This week’s block, the Paths around the Square block, requires little seam matching making it ideal for the beginner.  It doesn’t even matter if your paths are not straight.

What I like about this block is the fun you can add to it if you fussy cut the middle square. Fussy cutting is where you cut your fabric in such a way that you highlight a specific part of the fabric pattern. And I have two methods for fussy cutting, to share with you, that require little more than an ordinary quilter’s ruler.

For my Paths around the Square blocks
I used Lori Holt's Modern Minis fabric.

The pattern requires a center square measuring 3½” square so to fussy cut fabric you should initially cut your fabric at least 4” square with the highlighted design in the middle. 
If you wish to fit the complete emblem into the block the actual printed design should measure 3" square or less.

Method 1 –  the tape measure method is a really simple method.  You will need some sticky tape – it doesn’t matter which tape (washi tape is good) but it helps if it is not clear.

1.         Position two strips of tape onto your ruler to create a template that measures the same size as the required cut square – in this instance 3½”.
The blue square measures exactly 3½" square. 

2.         Position the ruler onto your square of fabric so that the fabric extends past the two cutting edges and the two taped edges and your chosen emblem/design is central.  Trim the left-hand side and bottom edge using your ruler.
Trim the left-hand and bottom sides.

3.         Next turn the ruler so that the taped edges align accurately with the trimmed left-hand and bottom edges as shown.  Trim the right-hand side and the top edge.  Your square should now measure exactly 3½”.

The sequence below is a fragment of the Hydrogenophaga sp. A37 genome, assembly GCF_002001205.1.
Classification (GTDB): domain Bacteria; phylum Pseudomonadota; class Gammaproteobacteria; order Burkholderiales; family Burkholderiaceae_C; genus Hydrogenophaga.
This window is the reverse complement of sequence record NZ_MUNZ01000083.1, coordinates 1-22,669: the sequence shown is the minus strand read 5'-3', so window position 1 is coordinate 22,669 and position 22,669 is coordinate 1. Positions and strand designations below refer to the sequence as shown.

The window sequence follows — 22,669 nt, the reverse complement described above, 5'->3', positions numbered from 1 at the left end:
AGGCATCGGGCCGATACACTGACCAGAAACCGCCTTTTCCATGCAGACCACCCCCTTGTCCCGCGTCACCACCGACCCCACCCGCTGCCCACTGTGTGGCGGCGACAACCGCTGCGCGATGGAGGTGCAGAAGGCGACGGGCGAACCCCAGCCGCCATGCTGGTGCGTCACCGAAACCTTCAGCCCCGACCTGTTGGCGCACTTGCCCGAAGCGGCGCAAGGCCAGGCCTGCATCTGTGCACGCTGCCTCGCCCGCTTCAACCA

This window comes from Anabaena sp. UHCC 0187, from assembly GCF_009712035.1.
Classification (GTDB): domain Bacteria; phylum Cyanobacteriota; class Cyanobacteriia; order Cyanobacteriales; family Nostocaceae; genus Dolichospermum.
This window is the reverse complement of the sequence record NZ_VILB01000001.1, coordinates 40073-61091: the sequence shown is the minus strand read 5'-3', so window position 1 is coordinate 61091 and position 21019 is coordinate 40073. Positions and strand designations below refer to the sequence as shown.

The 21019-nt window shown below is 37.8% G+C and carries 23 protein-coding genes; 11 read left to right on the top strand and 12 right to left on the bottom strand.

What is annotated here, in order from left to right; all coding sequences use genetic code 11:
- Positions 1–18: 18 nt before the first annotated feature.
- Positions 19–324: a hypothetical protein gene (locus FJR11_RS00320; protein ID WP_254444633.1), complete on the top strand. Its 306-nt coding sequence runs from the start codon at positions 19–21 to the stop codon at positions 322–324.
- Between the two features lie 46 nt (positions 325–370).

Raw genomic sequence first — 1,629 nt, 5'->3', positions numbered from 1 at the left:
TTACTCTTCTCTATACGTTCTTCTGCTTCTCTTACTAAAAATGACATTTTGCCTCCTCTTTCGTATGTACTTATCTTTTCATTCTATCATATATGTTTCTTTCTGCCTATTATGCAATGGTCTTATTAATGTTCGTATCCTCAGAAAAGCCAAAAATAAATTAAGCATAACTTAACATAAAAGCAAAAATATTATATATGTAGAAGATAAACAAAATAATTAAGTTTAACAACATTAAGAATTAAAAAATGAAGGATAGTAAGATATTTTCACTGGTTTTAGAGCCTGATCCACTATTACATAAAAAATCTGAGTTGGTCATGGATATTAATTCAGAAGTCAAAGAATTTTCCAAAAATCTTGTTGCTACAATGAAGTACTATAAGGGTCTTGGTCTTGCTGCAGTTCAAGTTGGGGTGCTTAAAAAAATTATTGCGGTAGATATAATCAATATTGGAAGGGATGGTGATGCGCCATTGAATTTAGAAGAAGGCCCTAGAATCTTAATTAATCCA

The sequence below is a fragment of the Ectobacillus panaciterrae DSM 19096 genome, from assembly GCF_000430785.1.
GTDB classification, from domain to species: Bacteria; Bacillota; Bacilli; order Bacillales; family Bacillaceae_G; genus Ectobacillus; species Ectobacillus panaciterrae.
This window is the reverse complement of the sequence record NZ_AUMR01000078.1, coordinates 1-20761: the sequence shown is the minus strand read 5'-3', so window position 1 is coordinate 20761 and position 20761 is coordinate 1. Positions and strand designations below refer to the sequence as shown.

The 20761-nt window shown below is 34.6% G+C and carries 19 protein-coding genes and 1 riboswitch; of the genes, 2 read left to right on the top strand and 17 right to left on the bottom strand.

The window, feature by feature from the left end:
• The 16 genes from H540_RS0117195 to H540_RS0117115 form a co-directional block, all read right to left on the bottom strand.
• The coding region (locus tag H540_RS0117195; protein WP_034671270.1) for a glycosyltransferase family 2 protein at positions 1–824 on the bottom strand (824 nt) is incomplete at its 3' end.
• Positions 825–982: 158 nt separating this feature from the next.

Trim the right-hand and top sides.

Method 2 -  the eyeball method  involves a little bit of math. 

1.         Firstly you need to calculate half the width/height of the required square.  For Block 5 you need a square measuring 3½” so half of this is 1¾”.  This measurement is very important.  (If you struggle with math just enter the required block size into a calculator and divide it by 2.)

2.         Position your quilter’s ruler so that the half-width (1¾”) line marking is roughly in the middle of the design vertically as shown (click on the picture if you want to see it close-up). When you are happy with the position trim the right-hand side.
NOTE: It is important that the left-hand side of the fabric extends past the 3½” line marking on your ruler and the right-hand side of the fabric extends past the cutting edge of the ruler.  

3.         Line up the 3½” line marking on your ruler with the trimmed right-hand side of your fabric square and trim the left-hand side as shown.  Your fabric should now measure 3½” wide.

4.         Turn the fabric a quarter turn and line up the bottom of the ruler with the trimmed bottom edge of the fabric.

5.         Repeat step 1 by positioning the ruler so that the 1¾” line marking is central to your chosen emblem/design ensuring that the left-hand side of the fabric extends past the 3½” line marking on your ruler and the right-hand side of the fabric extends past the cutting edge of the ruler as before.  Trim the right-hand side. 

6.         Line up the 3½” line marking on your ruler with the trimmed right-hand side of your fabric square and trim the left-hand side as shown.  Your fabric should now measure 3½” square. 

I would recommend you try both methods and see which your prefer.  Although it appears method 2 is more work I find it just as quick as method 1.

Once you have fussy cut your center square it is a case of following the pattern to complete the block.  
No seam matching required - perfect!

Next Monday I will be 'ladybugging' you with a quick fuse applique method. 
Block 6 - Ladybird
Until then why not share your Paths around the Square blocks over on Instagram (#block5pathsaroundthesquare) or in the Flickr Group